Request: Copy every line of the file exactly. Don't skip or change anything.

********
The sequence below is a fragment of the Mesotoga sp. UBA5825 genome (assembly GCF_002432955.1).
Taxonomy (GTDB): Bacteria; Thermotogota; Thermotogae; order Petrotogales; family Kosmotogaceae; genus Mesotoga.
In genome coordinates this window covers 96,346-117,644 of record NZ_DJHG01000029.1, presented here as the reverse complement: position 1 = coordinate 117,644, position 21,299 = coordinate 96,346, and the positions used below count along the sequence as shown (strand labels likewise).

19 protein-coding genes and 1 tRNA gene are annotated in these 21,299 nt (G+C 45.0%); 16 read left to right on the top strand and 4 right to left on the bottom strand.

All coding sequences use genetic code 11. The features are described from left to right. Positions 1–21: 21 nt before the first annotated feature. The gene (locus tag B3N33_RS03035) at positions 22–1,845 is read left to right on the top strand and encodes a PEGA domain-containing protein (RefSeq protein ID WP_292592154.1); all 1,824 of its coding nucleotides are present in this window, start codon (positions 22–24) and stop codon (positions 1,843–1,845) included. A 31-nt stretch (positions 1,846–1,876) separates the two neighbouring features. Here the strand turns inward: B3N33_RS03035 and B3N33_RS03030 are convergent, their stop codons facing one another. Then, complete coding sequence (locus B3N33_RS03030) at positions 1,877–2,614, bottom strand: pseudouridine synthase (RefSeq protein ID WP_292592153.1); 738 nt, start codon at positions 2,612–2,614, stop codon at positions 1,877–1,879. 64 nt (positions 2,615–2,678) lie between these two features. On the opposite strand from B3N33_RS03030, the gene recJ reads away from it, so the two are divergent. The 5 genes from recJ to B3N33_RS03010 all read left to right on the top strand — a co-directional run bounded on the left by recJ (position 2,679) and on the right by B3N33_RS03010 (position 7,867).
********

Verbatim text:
The sequence below is a fragment of the Mesotoga sp. UBA5825 genome (assembly GCF_002432955.1).
Taxonomy (GTDB): Bacteria; Thermotogota; Thermotogae; order Petrotogales; family Kosmotogaceae; genus Mesotoga.
In genome coordinates this window covers 96,346-117,644 of record NZ_DJHG01000029.1, presented here as the reverse complement: position 1 = coordinate 117,644, position 21,299 = coordinate 96,346, and the positions used below count along the sequence as shown (strand labels likewise).

19 protein-coding genes and 1 tRNA gene are annotated in these 21,299 nt (G+C 45.0%); 16 read left to right on the top strand and 4 right to left on the bottom strand.

All coding sequences use genetic code 11. The features are described from left to right. Positions 1–21: 21 nt before the first annotated feature. The gene (locus tag B3N33_RS03035) at positions 22–1,845 is read left to right on the top strand and encodes a PEGA domain-containing protein (RefSeq protein ID WP_292592154.1); all 1,824 of its coding nucleotides are present in this window, start codon (positions 22–24) and stop codon (positions 1,843–1,845) included. A 31-nt stretch (positions 1,846–1,876) separates the two neighbouring features. Here the strand turns inward: B3N33_RS03035 and B3N33_RS03030 are convergent, their stop codons facing one another. Then, complete coding sequence (locus B3N33_RS03030) at positions 1,877–2,614, bottom strand: pseudouridine synthase (RefSeq protein ID WP_292592153.1); 738 nt, start codon at positions 2,612–2,614, stop codon at positions 1,877–1,879. 64 nt (positions 2,615–2,678) lie between these two features. On the opposite strand from B3N33_RS03030, the gene recJ reads away from it, so the two are divergent. The 5 genes from recJ to B3N33_RS03010 all read left to right on the top strand — a co-directional run bounded on the left by recJ (position 2,679) and on the right by B3N33_RS03010 (position 7,867).